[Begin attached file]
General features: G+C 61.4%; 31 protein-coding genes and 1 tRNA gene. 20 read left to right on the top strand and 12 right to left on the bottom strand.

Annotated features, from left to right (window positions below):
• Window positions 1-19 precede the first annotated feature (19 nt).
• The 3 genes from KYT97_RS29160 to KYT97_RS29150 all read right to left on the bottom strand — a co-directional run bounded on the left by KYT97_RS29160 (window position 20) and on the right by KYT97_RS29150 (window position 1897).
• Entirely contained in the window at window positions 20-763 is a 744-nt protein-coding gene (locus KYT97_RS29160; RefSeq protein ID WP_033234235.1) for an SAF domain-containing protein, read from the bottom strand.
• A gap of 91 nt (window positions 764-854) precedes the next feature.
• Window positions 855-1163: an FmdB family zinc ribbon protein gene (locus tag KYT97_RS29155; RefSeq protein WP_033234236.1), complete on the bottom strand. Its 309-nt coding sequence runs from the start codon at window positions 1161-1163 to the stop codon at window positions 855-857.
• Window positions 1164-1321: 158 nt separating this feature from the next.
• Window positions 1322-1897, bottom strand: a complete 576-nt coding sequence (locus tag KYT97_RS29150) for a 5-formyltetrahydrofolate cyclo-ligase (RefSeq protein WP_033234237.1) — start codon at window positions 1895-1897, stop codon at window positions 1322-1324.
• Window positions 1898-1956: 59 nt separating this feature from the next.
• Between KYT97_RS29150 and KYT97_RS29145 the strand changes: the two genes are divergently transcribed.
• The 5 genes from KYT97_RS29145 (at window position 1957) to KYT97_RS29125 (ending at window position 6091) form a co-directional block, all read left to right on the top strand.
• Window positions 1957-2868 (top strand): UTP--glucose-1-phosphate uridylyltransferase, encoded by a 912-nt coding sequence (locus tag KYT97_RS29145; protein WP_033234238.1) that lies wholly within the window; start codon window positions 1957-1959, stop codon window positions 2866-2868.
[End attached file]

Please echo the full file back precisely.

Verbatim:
General features: G+C 61.4%; 31 protein-coding genes and 1 tRNA gene. 20 read left to right on the top strand and 12 right to left on the bottom strand.

Annotated features, from left to right (window positions below):
• Window positions 1-19 precede the first annotated feature (19 nt).
• The 3 genes from KYT97_RS29160 to KYT97_RS29150 all read right to left on the bottom strand — a co-directional run bounded on the left by KYT97_RS29160 (window position 20) and on the right by KYT97_RS29150 (window position 1897).
• Entirely contained in the window at window positions 20-763 is a 744-nt protein-coding gene (locus KYT97_RS29160; RefSeq protein ID WP_033234235.1) for an SAF domain-containing protein, read from the bottom strand.
• A gap of 91 nt (window positions 764-854) precedes the next feature.
• Window positions 855-1163: an FmdB family zinc ribbon protein gene (locus tag KYT97_RS29155; RefSeq protein WP_033234236.1), complete on the bottom strand. Its 309-nt coding sequence runs from the start codon at window positions 1161-1163 to the stop codon at window positions 855-857.
• Window positions 1164-1321: 158 nt separating this feature from the next.
• Window positions 1322-1897, bottom strand: a complete 576-nt coding sequence (locus tag KYT97_RS29150) for a 5-formyltetrahydrofolate cyclo-ligase (RefSeq protein WP_033234237.1) — start codon at window positions 1895-1897, stop codon at window positions 1322-1324.
• Window positions 1898-1956: 59 nt separating this feature from the next.
• Between KYT97_RS29150 and KYT97_RS29145 the strand changes: the two genes are divergently transcribed.
• The 5 genes from KYT97_RS29145 (at window position 1957) to KYT97_RS29125 (ending at window position 6091) form a co-directional block, all read left to right on the top strand.
• Window positions 1957-2868 (top strand): UTP--glucose-1-phosphate uridylyltransferase, encoded by a 912-nt coding sequence (locus tag KYT97_RS29145; protein WP_033234238.1) that lies wholly within the window; start codon window positions 1957-1959, stop codon window positions 2866-2868.